You've probably heard the term "doxing" thrown around in the media, but what you may not know is that this word can apply to multiple situations, even some that aren't on the internet. So, what is doxing, how do we avoid it, and is there anything that we can do? Read on to find out more!
Doxing is the act of taking personal information about an individual or organization and publishing it in a public way. Usually, this task gets performed using the internet as it allows for the person posting the information to more easily remain anonymous if they choose. Using the internet also results in the data becoming more widely available, so its potential for damage is higher.
There are a lot of reasons that people dox other people and organizations, including:
It doesn't really matter why someone gets doxxed, but what does matter is how the data was retrieved by the inflicting individual.
Lots of personal information is available to the general public online through sites such as Facebook, Instagram, and other social media sites. It's also possible to do a simple Google search and find other data such as previous names, addresses, phone numbers, and information about relatives or people who share the same name.
Some information used for doxing is more difficult to retrieve and includes data such as:
Deciding what is doxing and what isn't doxing isn't tricky as there's usually malicious intent involved, which frequently includes harassment. It's possible for anyone to be a victim of doxing, but celebrities, journalists, politicians, and public figures are frequent targets.
So now the question is: how to prevent doxing? The best method is not to provide personal details to sites that you use on the internet. This guideline is especially true when you're using social media sites where your data is often public until you adjust security settings.
Avoid posting identifying information when possible, keep your social media profile settings at the most private level, and change the settings on your phone so personal data isn't automatically attached to pictures you take.
It's also a good idea to learn what safe browsing is and use a VPN service whenever you're utilizing a public network with any electronic device. Consider switching to an email provider that offers built-in encryption and change your passwords at regular intervals for all of the accounts that you use.
You can also ask Google to remove information that they have saved about you every so often, and if you own any domains, you can switch the whois records to private. Even if you take all available steps, there will still be a bit of information about you on the internet, but you can search for your name to assess how much is out there.
The practice of searching for your data, or doxing yourself, is the best way to understand how much information is available and potentially where it originates. Regardless of how much of a public figure you are, doxing is not all that uncommon, and it doesn't hurt to prepare.
Unfortunately, answering the question "Is doxing legal?" is a bit tricky as it can vary from one case to another. The answer can also change based on what information got distributed, where that information came from, and who got doxed.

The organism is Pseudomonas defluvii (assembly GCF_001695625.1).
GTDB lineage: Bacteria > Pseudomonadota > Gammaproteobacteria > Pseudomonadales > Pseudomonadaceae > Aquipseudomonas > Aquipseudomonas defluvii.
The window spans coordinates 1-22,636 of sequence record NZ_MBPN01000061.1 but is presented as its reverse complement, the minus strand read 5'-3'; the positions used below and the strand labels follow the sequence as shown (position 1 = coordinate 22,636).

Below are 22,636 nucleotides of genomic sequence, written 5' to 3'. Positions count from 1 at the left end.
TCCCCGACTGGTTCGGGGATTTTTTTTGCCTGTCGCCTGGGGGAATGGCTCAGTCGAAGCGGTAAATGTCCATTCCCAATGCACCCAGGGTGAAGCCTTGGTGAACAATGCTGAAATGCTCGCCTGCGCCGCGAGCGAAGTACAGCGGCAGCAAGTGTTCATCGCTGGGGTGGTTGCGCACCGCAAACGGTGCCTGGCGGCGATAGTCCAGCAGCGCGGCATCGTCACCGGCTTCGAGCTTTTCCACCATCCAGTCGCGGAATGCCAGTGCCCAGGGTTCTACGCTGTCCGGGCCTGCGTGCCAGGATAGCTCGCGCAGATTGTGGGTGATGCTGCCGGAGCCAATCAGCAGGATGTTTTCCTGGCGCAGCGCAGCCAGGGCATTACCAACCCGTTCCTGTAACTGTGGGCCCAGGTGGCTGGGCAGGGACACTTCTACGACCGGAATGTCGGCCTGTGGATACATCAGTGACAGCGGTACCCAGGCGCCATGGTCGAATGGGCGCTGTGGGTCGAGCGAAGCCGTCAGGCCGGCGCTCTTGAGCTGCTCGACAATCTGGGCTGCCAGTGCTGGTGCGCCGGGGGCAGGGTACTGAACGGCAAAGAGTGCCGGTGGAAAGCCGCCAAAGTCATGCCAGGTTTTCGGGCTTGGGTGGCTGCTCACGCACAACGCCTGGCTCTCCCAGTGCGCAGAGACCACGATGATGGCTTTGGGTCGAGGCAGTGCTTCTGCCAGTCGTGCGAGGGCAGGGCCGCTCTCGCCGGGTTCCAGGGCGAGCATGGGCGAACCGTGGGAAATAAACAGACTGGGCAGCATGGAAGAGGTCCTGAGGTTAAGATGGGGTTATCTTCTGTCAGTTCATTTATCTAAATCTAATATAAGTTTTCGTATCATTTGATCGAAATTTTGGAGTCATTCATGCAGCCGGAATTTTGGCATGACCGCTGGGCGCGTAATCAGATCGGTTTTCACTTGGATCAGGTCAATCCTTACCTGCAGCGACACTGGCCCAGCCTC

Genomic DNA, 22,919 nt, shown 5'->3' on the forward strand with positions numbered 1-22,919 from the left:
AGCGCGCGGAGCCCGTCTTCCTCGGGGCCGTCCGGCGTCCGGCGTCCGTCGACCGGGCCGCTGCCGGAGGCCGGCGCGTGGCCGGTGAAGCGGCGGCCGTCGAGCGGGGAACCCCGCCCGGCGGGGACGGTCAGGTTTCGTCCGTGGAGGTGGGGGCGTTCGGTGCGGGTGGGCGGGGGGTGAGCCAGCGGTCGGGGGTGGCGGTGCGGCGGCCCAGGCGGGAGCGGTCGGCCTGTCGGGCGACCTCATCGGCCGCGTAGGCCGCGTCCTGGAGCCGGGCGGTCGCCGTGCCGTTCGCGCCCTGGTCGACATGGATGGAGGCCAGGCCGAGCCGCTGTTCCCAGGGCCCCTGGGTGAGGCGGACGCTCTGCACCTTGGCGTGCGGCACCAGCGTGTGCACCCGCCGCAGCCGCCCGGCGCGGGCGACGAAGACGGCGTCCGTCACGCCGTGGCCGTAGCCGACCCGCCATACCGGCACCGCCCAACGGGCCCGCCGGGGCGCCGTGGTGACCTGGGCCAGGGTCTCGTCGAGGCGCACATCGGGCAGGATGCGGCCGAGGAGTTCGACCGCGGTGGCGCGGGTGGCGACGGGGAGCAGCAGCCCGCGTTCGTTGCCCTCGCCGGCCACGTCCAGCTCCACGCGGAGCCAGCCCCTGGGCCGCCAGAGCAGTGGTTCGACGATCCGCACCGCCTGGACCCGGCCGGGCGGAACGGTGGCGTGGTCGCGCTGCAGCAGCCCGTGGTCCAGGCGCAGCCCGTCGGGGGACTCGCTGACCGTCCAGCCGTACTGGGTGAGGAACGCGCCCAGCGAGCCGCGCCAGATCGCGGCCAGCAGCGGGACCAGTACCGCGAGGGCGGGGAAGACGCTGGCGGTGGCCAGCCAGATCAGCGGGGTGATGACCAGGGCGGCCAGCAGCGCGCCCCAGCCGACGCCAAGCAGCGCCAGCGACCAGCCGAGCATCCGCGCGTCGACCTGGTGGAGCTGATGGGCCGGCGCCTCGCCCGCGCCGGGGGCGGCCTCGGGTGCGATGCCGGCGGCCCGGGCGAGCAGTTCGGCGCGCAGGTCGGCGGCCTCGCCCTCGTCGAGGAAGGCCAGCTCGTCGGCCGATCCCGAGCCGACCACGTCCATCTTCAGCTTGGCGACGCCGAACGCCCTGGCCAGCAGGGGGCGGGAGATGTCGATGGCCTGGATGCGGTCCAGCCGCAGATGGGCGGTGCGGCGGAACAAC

Often, doxing is part of a more extensive campaign to harass an individual or entity, and there are certain people, such as jurors or witnesses, that fall into different categories. It is often challenging to discover the identity of the person doxing, which is an obstacle that can be difficult to overcome.
If the information was obtained legally, either through social media or on a public forum such as a Google search, it's unlikely the doxing is illegal since anyone can access this information. While many people would find this disturbing, doxing can often take little snippets of information that seem harmless on their own and compile it to create a bigger picture.
People often don't realize how much personal information they've put out on the internet, and doxing can exploit certain known security flaws of various sites to dig for more data. While not all of this behavior is legal, it often gets performed anonymously.
If the doxing takes place on social media, you can report doxing to the platform, which usually violates the terms of using that service. The result is that posts or tweets get swiftly removed, but that doesn't stop the offender from creating new fake accounts and continue to post information about you.
In most cases, you'll simply have to decide how much bandwidth you have to dedicate to this doxing, and often the best course of action is to lock or suspend your accounts. Otherwise, you can consult with a lawyer to see if further action is warranted and document the doxing activity to the best of your ability.
Many people have heard the term but still want to know: what is doxing and how to prevent it? The short answer is that you can't stop it entirely, but by practicing safe browsing online and keeping personal details to yourself, you can reduce the amount of information available to potential doxing and avoid some malicious attacks.
There is no foolproof solution to avoid doxing entirely, and you can be doxed even when you haven't done much to deserve it. Unfortunately, in most cases, it's impossible to identify the culprit of doxing, which makes it difficult to take further steps.